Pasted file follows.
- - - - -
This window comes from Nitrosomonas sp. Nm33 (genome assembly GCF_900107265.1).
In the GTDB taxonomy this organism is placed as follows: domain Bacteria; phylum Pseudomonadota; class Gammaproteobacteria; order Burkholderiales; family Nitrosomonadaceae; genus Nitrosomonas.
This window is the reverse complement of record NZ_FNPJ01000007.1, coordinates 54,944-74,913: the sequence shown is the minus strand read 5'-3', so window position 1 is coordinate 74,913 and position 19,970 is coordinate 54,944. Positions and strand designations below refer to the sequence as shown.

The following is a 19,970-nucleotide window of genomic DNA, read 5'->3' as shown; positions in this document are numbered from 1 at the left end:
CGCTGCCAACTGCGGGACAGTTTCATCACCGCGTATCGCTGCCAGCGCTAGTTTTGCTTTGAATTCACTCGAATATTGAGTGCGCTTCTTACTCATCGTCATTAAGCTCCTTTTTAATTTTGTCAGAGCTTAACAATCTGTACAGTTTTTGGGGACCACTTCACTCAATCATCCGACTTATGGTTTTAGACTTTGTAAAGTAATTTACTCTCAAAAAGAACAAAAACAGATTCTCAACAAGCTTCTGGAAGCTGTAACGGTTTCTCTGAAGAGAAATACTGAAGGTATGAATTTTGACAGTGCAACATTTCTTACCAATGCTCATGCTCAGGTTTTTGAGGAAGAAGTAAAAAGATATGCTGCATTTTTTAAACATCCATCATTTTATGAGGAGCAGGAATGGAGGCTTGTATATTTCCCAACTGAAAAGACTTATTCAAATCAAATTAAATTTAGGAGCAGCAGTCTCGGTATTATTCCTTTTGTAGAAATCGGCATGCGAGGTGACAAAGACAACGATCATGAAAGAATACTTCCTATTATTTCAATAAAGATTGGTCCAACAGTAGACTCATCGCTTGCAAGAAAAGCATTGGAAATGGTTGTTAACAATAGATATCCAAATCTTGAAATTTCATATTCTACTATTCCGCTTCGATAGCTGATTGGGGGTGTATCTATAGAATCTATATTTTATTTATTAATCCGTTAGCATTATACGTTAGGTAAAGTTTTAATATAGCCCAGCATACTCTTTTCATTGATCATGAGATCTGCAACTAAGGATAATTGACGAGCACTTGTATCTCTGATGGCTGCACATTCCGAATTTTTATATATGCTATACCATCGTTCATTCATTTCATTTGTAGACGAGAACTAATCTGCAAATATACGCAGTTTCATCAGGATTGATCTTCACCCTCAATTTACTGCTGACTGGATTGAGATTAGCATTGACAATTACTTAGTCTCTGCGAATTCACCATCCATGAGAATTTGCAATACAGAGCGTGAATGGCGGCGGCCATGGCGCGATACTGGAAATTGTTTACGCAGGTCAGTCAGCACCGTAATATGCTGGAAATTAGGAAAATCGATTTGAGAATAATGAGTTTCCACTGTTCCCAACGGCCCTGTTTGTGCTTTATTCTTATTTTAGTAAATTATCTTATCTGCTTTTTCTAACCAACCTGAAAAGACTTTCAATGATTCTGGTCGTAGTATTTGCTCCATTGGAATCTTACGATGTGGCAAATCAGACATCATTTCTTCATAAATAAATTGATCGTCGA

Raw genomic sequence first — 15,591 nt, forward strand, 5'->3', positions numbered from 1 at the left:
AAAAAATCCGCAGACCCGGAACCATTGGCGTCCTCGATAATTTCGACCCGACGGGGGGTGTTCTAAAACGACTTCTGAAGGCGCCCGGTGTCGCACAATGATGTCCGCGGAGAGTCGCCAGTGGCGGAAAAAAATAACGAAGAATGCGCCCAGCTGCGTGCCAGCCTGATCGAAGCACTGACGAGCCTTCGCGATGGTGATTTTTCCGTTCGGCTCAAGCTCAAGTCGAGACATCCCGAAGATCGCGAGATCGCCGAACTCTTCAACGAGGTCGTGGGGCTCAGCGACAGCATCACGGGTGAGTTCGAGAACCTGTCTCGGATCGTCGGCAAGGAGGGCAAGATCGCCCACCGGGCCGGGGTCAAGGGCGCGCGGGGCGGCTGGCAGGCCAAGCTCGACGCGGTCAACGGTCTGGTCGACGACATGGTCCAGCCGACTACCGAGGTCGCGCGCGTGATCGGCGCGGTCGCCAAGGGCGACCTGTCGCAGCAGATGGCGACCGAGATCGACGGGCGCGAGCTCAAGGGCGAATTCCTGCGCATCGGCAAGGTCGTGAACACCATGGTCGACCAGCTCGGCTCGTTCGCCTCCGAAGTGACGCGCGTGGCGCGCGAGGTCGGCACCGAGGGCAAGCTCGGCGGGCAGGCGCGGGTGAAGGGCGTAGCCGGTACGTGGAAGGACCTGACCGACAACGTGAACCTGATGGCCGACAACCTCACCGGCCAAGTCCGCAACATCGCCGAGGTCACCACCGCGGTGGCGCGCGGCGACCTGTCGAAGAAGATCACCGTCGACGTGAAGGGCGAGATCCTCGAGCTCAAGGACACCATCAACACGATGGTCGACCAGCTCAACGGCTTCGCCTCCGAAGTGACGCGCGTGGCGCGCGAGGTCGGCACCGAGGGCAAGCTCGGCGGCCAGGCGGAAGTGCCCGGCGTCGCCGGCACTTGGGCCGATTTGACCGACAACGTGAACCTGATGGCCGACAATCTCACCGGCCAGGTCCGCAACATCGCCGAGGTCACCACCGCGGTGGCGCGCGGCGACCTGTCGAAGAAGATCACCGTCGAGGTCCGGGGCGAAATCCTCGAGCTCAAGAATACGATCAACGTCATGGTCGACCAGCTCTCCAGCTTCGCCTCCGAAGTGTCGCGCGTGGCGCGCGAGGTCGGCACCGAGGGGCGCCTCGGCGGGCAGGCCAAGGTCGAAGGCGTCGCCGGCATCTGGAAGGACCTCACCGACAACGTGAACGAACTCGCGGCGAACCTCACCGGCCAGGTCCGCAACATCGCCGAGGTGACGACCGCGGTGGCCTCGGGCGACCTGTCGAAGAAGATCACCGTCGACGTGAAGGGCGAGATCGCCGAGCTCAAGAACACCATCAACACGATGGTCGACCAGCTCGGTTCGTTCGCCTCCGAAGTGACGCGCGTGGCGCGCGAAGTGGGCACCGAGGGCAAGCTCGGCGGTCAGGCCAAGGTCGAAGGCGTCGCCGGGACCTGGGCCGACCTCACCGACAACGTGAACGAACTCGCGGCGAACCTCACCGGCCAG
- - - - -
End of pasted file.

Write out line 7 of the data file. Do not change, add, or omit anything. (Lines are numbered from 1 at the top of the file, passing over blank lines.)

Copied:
AAAAAATCCGCAGACCCGGAACCATTGGCGTCCTCGATAATTTCGACCCGACGGGGGGTGTTCTAAAACGACTTCTGAAGGCGCCCGGTGTCGCACAATGATGTCCGCGGAGAGTCGCCAGTGGCGGAAAAAAATAACGAAGAATGCGCCCAGCTGCGTGCCAGCCTGATCGAAGCACTGACGAGCCTTCGCGATGGTGATTTTTCCGTTCGGCTCAAGCTCAAGTCGAGACATCCCGAAGATCGCGAGATCGCCGAACTCTTCAACGAGGTCGTGGGGCTCAGCGACAGCATCACGGGTGAGTTCGAGAACCTGTCTCGGATCGTCGGCAAGGAGGGCAAGATCGCCCACCGGGCCGGGGTCAAGGGCGCGCGGGGCGGCTGGCAGGCCAAGCTCGACGCGGTCAACGGTCTGGTCGACGACATGGTCCAGCCGACTACCGAGGTCGCGCGCGTGATCGGCGCGGTCGCCAAGGGCGACCTGTCGCAGCAGATGGCGACCGAGATCGACGGGCGCGAGCTCAAGGGCGAATTCCTGCGCATCGGCAAGGTCGTGAACACCATGGTCGACCAGCTCGGCTCGTTCGCCTCCGAAGTGACGCGCGTGGCGCGCGAGGTCGGCACCGAGGGCAAGCTCGGCGGGCAGGCGCGGGTGAAGGGCGTAGCCGGTACGTGGAAGGACCTGACCGACAACGTGAACCTGATGGCCGACAACCTCACCGGCCAAGTCCGCAACATCGCCGAGGTCACCACCGCGGTGGCGCGCGGCGACCTGTCGAAGAAGATCACCGTCGACGTGAAGGGCGAGATCCTCGAGCTCAAGGACACCATCAACACGATGGTCGACCAGCTCAACGGCTTCGCCTCCGAAGTGACGCGCGTGGCGCGCGAGGTCGGCACCGAGGGCAAGCTCGGCGGCCAGGCGGAAGTGCCCGGCGTCGCCGGCACTTGGGCCGATTTGACCGACAACGTGAACCTGATGGCCGACAATCTCACCGGCCAGGTCCGCAACATCGCCGAGGTCACCACCGCGGTGGCGCGCGGCGACCTGTCGAAGAAGATCACCGTCGAGGTCCGGGGCGAAATCCTCGAGCTCAAGAATACGATCAACGTCATGGTCGACCAGCTCTCCAGCTTCGCCTCCGAAGTGTCGCGCGTGGCGCGCGAGGTCGGCACCGAGGGGCGCCTCGGCGGGCAGGCCAAGGTCGAAGGCGTCGCCGGCATCTGGAAGGACCTCACCGACAACGTGAACGAACTCGCGGCGAACCTCACCGGCCAGGTCCGCAACATCGCCGAGGTGACGACCGCGGTGGCCTCGGGCGACCTGTCGAAGAAGATCACCGTCGACGTGAAGGGCGAGATCGCCGAGCTCAAGAACACCATCAACACGATGGTCGACCAGCTCGGTTCGTTCGCCTCCGAAGTGACGCGCGTGGCGCGCGAAGTGGGCACCGAGGGCAAGCTCGGCGGTCAGGCCAAGGTCGAAGGCGTCGCCGGGACCTGGGCCGACCTCACCGACAACGTGAACGAACTCGCGGCGAACCTCACCGGCCAG